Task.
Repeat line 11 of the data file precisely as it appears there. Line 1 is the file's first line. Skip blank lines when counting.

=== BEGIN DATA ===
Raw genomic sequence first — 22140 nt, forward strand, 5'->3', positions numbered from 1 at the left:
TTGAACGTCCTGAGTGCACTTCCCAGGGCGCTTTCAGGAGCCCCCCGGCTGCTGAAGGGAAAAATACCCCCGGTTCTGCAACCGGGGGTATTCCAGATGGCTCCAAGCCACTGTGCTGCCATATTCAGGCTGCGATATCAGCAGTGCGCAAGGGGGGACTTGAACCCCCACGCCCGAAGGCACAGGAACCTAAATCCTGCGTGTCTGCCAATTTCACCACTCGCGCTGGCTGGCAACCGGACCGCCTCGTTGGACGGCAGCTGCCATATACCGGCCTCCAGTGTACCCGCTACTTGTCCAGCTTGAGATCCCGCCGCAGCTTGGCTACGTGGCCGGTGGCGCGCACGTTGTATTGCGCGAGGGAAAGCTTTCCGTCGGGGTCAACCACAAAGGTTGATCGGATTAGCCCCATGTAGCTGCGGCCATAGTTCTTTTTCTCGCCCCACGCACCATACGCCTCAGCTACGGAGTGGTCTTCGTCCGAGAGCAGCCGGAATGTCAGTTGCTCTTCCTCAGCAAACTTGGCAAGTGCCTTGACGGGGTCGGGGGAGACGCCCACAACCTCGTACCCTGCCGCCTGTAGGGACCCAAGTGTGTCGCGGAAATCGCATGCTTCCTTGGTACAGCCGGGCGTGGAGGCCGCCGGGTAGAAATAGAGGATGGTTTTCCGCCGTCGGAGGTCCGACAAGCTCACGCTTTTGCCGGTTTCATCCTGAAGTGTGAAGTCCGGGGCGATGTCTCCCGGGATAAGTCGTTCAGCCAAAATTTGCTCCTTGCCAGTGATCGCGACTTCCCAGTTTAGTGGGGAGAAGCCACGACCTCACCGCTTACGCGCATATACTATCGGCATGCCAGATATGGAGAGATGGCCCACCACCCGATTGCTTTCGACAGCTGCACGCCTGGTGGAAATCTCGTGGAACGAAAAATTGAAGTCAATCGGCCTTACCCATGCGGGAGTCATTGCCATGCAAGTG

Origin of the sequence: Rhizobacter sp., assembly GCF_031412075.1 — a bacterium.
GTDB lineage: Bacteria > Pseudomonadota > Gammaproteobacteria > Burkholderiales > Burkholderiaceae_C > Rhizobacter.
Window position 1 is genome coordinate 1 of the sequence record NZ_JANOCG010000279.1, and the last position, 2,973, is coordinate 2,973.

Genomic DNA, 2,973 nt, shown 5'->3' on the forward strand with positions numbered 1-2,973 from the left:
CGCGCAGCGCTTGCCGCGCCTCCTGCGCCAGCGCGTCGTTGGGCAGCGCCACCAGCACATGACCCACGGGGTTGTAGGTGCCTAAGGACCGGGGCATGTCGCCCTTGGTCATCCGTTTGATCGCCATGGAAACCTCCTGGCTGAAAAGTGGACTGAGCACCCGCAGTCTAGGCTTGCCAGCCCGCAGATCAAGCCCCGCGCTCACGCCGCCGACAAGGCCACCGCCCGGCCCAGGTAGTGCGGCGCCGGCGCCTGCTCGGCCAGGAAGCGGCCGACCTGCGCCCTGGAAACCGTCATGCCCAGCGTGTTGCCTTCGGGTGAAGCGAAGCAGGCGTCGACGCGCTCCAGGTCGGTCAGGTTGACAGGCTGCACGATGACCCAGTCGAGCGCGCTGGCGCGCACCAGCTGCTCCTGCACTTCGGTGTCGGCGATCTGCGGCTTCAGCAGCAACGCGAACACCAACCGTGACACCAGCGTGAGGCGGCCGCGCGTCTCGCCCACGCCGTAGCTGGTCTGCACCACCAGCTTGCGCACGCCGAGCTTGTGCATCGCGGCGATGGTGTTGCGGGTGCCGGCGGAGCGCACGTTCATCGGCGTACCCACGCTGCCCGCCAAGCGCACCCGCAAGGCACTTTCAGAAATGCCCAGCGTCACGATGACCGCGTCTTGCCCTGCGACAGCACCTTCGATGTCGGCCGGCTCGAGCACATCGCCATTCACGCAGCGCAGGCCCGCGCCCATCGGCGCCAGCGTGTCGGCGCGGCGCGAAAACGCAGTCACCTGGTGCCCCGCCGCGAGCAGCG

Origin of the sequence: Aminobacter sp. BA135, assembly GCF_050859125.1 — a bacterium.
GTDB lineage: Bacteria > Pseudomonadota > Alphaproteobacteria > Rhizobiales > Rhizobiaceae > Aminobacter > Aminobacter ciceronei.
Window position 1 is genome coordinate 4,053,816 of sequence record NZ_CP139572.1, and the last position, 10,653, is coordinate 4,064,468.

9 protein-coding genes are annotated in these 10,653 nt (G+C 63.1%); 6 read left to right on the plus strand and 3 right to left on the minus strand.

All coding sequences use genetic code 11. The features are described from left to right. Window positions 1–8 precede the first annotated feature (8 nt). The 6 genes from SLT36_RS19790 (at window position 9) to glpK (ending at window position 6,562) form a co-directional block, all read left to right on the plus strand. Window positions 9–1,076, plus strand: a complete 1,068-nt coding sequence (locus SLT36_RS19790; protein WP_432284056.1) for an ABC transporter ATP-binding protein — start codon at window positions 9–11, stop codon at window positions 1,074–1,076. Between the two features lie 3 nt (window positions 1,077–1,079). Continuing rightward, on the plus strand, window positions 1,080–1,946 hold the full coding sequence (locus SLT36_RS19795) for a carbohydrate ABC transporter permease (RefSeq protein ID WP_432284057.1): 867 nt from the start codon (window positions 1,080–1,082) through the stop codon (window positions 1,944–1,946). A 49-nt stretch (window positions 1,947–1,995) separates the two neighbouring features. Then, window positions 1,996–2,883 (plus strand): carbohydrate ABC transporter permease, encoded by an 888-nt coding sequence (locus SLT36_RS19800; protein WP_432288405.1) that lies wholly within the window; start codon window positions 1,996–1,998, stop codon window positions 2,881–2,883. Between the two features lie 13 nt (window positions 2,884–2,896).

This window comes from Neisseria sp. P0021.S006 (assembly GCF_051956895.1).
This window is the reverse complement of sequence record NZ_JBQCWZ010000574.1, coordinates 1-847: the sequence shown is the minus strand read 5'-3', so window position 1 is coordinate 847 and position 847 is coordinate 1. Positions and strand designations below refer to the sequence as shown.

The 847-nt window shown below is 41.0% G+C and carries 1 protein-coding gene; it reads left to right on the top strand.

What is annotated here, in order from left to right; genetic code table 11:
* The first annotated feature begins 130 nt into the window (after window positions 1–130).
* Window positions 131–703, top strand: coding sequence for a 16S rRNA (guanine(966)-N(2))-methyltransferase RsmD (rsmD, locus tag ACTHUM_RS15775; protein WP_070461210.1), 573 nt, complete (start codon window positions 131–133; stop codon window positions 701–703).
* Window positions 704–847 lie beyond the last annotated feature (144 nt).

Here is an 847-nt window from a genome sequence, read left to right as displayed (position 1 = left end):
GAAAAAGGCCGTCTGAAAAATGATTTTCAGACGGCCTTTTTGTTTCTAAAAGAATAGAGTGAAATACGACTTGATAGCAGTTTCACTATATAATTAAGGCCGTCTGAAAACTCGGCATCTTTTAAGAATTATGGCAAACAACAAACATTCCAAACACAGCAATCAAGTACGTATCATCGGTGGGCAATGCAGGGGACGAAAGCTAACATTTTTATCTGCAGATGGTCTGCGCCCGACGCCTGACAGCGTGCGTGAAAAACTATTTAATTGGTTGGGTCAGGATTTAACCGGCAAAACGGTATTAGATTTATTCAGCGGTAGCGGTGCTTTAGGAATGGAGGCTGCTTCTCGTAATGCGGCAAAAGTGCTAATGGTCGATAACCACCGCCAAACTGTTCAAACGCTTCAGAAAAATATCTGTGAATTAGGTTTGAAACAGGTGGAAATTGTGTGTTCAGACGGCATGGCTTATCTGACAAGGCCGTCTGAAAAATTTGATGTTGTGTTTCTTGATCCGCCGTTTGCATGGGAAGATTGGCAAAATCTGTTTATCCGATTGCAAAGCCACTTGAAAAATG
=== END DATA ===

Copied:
9 protein-coding genes are annotated in these 10,653 nt (G+C 63.1%); 6 read left to right on the plus strand and 3 right to left on the minus strand.